Hum 110 - Fall 2019

Introducing the Humanities: Egyptians, Israelites, and Achaemenids exposes students to key questions and methods in the humanities through studying the interaction of different texts and objects in Pharaonic Egypt, selected books of the Hebrew Bible, and Achaemenid Persian monuments and inscriptions. By exploring these interwoven ancient cultures, we’ll raise questions about power, gender, justice, love, beauty, and divinity that we’ll continue discussing throughout the rest of the course. Archaic Greece and the Rise of the Polis examines the diverse aesthetic, intellectual, and political forms, from epic to history to drama to philosophy to the polis itself, that evolved in Greek city-states from the eighth to the fourth centuries B.C.E.

Background image: The Great Pyramid is the oldest and largest of the three Pyramids of Giza. These Fourth Dynasty (c. 2575 - 2465 BCE) pyramids were erected on a plateau on the west bank of the Nile River near present day Al-Jīzah (Giza) in northern Egypt. The pyramids were built by Pharaohs Khufu, Khafre, and Menkaure.

0030 BC-05-15 18:27:45

Roman Period

0051 BC-10-07 04:31:51

Cleopatra VII Philopator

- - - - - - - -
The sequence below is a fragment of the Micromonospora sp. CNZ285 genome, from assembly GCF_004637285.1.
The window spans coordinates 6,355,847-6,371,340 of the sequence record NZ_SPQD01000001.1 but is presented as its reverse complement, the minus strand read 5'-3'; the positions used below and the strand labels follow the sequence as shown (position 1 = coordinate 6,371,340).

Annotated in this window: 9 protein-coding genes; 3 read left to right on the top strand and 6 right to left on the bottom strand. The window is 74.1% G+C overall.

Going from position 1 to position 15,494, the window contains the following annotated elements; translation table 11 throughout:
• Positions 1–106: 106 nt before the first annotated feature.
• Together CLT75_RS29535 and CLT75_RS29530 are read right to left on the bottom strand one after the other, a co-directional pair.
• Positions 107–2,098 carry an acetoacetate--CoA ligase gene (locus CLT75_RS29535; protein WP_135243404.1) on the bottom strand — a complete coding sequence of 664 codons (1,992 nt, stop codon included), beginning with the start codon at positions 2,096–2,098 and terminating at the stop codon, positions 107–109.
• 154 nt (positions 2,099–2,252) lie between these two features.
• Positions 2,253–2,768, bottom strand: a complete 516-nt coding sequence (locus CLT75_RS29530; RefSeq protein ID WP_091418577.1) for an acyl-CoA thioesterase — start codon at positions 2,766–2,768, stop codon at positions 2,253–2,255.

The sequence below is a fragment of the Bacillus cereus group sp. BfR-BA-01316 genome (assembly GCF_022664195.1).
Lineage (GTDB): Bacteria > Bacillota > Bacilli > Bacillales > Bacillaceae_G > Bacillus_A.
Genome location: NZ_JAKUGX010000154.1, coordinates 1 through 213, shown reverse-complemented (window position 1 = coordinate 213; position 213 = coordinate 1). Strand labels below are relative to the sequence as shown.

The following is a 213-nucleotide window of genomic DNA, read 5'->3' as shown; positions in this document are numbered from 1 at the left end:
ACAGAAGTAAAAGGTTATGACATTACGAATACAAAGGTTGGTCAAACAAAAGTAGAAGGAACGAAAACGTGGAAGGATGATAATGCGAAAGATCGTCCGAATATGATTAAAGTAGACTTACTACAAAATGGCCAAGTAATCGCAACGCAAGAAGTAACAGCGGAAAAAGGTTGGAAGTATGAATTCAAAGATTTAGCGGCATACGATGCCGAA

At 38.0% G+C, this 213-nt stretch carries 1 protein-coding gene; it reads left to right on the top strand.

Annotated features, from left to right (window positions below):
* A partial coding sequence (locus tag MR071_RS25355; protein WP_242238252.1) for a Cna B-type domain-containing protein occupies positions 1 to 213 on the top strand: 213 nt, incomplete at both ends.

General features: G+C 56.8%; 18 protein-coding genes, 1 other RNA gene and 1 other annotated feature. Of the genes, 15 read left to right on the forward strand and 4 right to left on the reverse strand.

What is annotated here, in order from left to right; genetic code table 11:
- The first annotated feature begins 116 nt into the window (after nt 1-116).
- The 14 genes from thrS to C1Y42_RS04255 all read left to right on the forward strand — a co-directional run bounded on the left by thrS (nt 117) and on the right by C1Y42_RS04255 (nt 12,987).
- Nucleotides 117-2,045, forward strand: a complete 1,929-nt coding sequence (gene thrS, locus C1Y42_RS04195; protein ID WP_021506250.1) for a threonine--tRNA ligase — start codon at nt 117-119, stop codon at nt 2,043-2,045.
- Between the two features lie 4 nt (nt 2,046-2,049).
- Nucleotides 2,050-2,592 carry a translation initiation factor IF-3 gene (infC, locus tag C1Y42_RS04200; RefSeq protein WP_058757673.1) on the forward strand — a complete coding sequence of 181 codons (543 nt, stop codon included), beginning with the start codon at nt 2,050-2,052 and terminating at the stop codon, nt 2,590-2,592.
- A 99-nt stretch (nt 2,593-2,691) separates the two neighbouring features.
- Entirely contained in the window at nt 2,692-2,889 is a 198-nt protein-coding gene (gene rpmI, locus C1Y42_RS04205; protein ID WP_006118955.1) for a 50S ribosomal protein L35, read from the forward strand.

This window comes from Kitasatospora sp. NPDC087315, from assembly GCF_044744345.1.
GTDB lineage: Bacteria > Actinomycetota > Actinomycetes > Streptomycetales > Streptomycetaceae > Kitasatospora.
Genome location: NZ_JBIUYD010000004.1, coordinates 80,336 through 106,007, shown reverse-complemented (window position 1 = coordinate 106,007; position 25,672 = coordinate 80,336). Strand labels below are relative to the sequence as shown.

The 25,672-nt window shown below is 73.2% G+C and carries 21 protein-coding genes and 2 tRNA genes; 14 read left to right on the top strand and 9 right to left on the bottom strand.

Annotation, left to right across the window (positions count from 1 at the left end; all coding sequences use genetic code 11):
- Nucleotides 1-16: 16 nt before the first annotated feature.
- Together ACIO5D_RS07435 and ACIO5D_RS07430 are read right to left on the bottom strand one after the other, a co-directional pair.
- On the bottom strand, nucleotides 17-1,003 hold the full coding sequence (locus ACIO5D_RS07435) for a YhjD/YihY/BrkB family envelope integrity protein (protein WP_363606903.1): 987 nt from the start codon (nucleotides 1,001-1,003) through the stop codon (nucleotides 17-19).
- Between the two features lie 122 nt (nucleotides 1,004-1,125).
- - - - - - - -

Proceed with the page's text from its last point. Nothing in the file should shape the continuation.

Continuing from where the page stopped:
0330 BC-05-16 07:53:53

Persia falls to Alexander the Great

Persia falling to Alexander the Great signals the end of Achaemenid Empire.

0332 BC-04-26 05:34:40

Ptolemac Period

0340 BC-08-25 10:35:15

Aristotle, Nicomachean Ethics

Nicomachean Ethics is an Aristotelian exploration of the topic of ethical conduct, and the human capacity for happiness and goodness.

0350 BC-08-01 00:00:00

Book of Esther

0389-04-30 00:02:22

"Roman Emperor Theodosius I issued a series of decrees banning temples, statues, festivals, and all ritual practices of traditional Greek polytheism"

0399 BC-07-30 09:25:40

Socrates on trial for impiety and corruption in Athens

The Trial and Death of Socrates is an account depicting Socrates standing trial after being accused of two charges: impiety, and corrupting the youth. These charges were the legal consequence of “failing to acknowledge the gods that the city acknowledges" and "introducing new deities”, as well as asking politico-philosophic questions of his students. These actions were thought to result in moral corruption, and therefore were punishable by death.

0403 BC-06-11 12:55:31

Plato, Symposium

The Symposium is one of Plato's most influential works. It contains speeches on the subject of love, the Platonic form of beauty, and the basis of reality, and provides a portrait of Socrates.

0411 BC-03-22 01:59:30

Aristophanes, Lysistrata

Lysistrata is a Greek comedy by Aristophanes, and was originally performed in classical Athens. It was written during the final years of the war between Athens and Sparta, and depicts the wives of the warring cities’ attempt at peace. In the story, their method for promoting peace was ceasing romantic relations with their husbands and occupying the Acropolis, which housed the Athenian treasury.

Hum 110 - Fall 2019

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